Daniel Herbert returns from Khan-Algieri in New York and analyses how Amir would fare against Mayweather
AMIR KHAN moved closer to his dream of a Floyd Mayweather fight by defeating Chris Algieri last weekend. But has he done enough to deserve such a chance, with all the riches it would bring? That’s another story.
The good news is that Khan got out of Brooklyn with the victory, after having some problems with the unusually aggressive Algieri over the first half of the 12-rounder. The bad news is that Khan showed enough flaws to suggest he would stand little chance of toppling the supreme boxing talent that is Floyd Mayweather Jnr.
No shame there, because just about everybody else on the planet is in the same position as the Bolton man. But all the recent talk about a Mayweather-Khan fight centred on the idea that Amir possessed the hand speed to trouble Floyd – that Khan could bring to the table a quality lacking in many recent Mayweather challengers. (OK, Manny Pacquiao has blazing speed but he was hampered by a shoulder injury, although I doubt he would have done much better if fully fit).
Yet what’s so great about being able to let your punches go quickly, if your defence isn’t good enough to stop the blows coming your way? And if your chin isn’t good enough to withstand the shots at top level, then you might as well have slower hands than Eric Clapton.
Watching ringside at the splendid Barclays Center, I realised just how much Khan’s career has benefitted greatly from careful matchmaking. He takes risks to land his punches, exposing his chin more than necessary; and he just doesn’t hold a shot well enough to step into the ring with confidence against the real bangers at 147lbs. Seeing Chris Algieri, a known non-puncher, find Khan’s chin with solid right hands made me wince at the thought of the damage that might be done by Keith Thurman or Kell Brook.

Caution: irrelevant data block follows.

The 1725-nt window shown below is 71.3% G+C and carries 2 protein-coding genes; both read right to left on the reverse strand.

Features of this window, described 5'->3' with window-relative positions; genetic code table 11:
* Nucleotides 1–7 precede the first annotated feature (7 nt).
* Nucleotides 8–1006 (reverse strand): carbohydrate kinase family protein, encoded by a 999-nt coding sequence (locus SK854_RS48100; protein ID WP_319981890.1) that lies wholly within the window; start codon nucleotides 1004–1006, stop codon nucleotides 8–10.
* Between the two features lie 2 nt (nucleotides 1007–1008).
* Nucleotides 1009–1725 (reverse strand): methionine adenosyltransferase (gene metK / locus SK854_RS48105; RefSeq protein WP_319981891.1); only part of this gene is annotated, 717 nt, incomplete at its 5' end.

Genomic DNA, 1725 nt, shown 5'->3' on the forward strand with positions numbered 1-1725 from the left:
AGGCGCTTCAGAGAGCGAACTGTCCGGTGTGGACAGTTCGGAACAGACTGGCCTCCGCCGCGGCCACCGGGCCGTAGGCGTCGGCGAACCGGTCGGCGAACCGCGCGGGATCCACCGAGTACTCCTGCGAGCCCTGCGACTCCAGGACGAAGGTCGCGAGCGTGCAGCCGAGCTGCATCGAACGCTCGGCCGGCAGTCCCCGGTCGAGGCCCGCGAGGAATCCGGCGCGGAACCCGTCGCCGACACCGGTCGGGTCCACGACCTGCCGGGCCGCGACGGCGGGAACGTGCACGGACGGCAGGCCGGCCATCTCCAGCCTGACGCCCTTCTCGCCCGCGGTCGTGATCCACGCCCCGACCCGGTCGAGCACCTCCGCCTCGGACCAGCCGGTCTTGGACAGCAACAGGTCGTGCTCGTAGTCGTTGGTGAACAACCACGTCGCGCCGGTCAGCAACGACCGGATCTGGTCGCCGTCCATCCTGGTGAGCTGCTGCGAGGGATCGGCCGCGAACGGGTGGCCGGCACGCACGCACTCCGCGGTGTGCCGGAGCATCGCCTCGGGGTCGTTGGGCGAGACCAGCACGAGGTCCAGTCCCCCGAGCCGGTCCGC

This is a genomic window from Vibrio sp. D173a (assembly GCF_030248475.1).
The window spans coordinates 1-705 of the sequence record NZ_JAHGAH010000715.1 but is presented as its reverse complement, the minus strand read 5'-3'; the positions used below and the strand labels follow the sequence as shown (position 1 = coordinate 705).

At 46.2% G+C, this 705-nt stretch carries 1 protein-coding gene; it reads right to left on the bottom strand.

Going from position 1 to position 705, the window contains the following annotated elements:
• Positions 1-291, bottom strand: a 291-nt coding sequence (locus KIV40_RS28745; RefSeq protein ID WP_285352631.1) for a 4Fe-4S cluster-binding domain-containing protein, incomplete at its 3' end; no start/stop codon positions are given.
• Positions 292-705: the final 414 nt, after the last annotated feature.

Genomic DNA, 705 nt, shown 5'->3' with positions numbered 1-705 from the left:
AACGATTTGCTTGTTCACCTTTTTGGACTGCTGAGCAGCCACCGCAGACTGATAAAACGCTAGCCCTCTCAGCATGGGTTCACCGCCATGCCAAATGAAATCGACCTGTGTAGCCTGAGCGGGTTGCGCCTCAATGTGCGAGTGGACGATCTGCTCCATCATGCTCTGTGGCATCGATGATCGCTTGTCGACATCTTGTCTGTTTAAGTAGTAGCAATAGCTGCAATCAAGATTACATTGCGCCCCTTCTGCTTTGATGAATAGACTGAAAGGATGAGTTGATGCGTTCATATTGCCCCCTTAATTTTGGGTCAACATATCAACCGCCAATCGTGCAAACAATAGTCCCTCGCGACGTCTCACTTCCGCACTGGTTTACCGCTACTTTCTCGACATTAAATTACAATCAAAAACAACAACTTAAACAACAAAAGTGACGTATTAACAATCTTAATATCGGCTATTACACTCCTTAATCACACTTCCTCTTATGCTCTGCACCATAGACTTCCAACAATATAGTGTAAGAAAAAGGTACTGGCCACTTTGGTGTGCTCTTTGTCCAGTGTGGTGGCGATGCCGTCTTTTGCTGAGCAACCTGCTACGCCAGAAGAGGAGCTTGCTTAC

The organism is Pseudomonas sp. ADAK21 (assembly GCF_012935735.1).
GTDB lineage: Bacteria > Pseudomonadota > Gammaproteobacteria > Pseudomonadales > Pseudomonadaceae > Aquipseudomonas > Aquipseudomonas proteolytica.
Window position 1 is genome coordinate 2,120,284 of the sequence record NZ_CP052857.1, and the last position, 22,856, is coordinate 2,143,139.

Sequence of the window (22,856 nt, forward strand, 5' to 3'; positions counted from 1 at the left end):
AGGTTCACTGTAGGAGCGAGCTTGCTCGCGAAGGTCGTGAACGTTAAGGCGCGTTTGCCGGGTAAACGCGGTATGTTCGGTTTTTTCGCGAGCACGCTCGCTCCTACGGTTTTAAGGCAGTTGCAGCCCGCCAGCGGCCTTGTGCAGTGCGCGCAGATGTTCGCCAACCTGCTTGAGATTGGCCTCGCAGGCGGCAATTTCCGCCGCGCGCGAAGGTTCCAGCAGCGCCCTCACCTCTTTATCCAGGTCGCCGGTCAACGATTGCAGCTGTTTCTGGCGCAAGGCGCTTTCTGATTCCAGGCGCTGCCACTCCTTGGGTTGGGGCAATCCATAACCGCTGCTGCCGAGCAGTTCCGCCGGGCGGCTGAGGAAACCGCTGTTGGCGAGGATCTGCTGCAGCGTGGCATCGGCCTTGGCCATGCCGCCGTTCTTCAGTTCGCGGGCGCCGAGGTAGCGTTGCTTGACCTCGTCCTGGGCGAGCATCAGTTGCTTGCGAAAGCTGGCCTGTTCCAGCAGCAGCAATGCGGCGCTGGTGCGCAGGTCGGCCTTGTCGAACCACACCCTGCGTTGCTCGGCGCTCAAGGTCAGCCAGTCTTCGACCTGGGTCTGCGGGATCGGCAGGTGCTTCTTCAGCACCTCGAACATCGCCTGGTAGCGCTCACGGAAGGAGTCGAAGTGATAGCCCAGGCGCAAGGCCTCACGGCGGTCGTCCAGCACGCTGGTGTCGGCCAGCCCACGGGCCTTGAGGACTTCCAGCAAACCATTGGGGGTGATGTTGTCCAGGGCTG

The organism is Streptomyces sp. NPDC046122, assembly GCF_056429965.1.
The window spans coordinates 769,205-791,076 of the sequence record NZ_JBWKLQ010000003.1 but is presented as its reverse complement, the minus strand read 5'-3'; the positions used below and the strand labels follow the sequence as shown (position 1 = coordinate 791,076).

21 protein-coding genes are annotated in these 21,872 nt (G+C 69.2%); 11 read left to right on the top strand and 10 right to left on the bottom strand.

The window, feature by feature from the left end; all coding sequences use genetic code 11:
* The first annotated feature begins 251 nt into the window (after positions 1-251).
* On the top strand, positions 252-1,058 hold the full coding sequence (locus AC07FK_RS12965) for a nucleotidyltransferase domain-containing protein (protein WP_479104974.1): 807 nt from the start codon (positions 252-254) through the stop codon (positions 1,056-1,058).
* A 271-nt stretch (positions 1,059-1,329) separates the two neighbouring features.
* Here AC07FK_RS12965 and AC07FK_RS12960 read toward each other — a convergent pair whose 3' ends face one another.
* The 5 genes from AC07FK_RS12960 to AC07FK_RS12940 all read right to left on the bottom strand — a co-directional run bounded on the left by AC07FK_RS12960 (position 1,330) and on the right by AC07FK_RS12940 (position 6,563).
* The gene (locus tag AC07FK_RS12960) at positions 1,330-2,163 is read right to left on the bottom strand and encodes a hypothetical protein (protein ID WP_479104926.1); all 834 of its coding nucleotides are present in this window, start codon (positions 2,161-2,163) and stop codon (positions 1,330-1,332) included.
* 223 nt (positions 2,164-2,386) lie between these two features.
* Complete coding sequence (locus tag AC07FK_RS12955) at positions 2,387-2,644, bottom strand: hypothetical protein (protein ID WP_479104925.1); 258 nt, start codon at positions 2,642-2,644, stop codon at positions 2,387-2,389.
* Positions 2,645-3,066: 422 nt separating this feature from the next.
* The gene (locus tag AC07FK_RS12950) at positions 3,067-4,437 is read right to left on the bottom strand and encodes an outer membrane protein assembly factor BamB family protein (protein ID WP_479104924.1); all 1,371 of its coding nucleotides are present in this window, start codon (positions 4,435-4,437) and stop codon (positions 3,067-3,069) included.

That’s not to say Amir is a bad fighter; after all, every boxer has his strengths and weaknesses. It’s just that the modern structure of the sport permits a fighter – or rather his handlers – to pick and choose opponents so as to avoid the dangerous ones and tackle the more accommodating ones. That’s happened throughout boxing history, but the proliferation of titles (and promoters signing exclusive deals with TV stations) has made it easier than ever before.
It’s by no means certain that Khan will get the Mayweather gig in September, although the fact that Thurman has a July 11 fight, while light-welter champ Danny Garcia and Brook may be in action at the end of August, certainly clears the way for Amir. And I wouldn’t begrudge the former Olympic silver medallist his chance, and the money that comes with it. I just wish that it was a fight he had a greater chance of winning than he appears to have at the moment.